How right John Shannon is in his article “Cross-Channel Interactivities” (MW January 27) when he says of interactive technology that “our immediate priorities should be on what practical applications we can exploit now”, but why does he suggest that it must be integral only to consumer needs?
As leaders in interactive technology, we aim to make the use of our system integral to our clients’ needs. Yes, we have developed practical applications, such as its use in conferences, roadshows, exhibitions, training seminars, business meetings and business television, to collect participants’ opinions, views and gauge areas of interests. But the exploitation remains in the way in which this collected data is used by the client as part of its total communication programme.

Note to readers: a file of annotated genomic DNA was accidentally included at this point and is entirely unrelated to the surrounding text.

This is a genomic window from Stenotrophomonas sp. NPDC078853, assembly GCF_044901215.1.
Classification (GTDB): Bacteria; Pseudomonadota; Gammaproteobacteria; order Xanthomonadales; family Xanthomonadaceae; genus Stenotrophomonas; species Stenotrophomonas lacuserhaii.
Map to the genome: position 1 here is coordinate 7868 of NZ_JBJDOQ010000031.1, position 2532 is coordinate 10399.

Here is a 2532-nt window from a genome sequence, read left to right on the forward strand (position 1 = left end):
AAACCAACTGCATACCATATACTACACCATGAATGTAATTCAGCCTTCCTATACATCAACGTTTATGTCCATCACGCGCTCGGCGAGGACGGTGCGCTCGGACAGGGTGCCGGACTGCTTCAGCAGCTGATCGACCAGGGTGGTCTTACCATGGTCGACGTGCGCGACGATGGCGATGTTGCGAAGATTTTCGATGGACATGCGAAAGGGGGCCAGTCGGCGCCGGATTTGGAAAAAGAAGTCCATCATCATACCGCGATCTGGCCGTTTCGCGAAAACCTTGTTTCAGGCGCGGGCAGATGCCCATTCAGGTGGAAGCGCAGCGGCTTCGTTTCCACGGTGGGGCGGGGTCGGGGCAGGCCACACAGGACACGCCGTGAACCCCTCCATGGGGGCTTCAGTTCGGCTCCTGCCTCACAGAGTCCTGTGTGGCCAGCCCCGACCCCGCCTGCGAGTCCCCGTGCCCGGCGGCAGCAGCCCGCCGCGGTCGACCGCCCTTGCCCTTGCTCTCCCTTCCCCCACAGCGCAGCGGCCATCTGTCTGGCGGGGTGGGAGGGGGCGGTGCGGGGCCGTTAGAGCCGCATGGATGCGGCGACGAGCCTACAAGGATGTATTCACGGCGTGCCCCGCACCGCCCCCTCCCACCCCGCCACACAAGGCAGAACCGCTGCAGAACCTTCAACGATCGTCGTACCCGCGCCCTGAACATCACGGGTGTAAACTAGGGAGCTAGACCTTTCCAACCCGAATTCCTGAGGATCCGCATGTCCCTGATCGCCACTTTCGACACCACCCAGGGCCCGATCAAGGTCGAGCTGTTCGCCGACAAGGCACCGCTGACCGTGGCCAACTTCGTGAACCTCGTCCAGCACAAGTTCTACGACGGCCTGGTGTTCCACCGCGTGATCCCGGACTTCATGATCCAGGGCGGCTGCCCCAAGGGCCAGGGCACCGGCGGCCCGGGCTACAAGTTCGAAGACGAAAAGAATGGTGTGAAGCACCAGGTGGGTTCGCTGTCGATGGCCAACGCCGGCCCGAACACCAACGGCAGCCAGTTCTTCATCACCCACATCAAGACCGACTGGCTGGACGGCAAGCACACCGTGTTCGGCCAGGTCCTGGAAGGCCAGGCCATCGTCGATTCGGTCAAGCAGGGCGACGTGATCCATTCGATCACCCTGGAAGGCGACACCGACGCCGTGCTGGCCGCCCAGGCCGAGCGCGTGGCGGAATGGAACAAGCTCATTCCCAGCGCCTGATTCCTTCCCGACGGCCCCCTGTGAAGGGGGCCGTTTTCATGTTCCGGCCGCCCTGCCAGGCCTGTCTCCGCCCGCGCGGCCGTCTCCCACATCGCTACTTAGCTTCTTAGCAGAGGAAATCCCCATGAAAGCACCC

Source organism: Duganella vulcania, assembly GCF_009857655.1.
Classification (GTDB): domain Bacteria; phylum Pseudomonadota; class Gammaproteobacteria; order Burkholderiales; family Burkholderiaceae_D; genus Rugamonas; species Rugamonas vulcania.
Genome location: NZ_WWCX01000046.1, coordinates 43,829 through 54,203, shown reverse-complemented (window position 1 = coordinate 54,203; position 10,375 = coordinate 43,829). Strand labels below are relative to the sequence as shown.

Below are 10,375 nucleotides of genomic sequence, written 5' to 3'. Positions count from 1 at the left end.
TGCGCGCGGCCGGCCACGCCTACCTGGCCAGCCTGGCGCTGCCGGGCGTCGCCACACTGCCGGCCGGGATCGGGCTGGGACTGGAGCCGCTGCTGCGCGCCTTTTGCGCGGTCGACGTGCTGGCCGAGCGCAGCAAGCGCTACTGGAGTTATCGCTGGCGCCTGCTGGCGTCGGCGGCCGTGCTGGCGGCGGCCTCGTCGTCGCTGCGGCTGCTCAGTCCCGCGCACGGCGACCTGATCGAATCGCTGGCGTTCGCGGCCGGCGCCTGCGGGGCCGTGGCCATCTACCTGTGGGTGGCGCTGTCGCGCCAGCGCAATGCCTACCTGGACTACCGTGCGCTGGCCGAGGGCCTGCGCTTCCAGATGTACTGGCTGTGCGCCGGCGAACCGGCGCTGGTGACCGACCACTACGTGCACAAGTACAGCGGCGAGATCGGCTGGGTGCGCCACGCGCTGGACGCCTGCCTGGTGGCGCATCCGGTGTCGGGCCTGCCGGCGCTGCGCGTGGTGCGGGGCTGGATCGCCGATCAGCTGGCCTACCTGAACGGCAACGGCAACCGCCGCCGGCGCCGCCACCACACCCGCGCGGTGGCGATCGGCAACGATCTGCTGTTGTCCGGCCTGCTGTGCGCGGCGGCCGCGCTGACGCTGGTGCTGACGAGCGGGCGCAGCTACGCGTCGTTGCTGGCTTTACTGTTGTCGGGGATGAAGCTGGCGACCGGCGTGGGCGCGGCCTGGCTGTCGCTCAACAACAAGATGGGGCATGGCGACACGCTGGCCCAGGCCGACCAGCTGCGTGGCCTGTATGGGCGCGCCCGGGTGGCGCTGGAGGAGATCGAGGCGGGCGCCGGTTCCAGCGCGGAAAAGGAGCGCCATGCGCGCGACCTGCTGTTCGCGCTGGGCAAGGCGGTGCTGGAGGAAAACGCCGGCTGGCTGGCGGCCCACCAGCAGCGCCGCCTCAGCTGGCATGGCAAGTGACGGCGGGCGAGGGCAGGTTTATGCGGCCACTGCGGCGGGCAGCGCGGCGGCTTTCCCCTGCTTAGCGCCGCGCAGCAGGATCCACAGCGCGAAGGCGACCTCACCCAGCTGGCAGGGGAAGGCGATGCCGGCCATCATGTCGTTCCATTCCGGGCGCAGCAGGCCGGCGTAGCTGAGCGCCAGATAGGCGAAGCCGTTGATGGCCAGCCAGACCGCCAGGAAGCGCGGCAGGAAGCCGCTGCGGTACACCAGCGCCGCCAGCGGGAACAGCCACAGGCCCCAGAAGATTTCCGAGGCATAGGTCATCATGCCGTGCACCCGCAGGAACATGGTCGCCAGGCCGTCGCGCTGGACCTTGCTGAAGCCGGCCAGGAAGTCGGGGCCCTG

For example, data can simply be used on the day to determine the course of the event, or in a more sophisticated manner post-event for market research purposes, to provide information for follow-up by direct marketing, or to create the format for future events.
Interactive technology does not simply exist for marketing companies to provide information to consumers in yet another attempt to persuade them to spend money. It should be used to collect information to form an integral part in the planning of an organisation’s communication and marketing needs.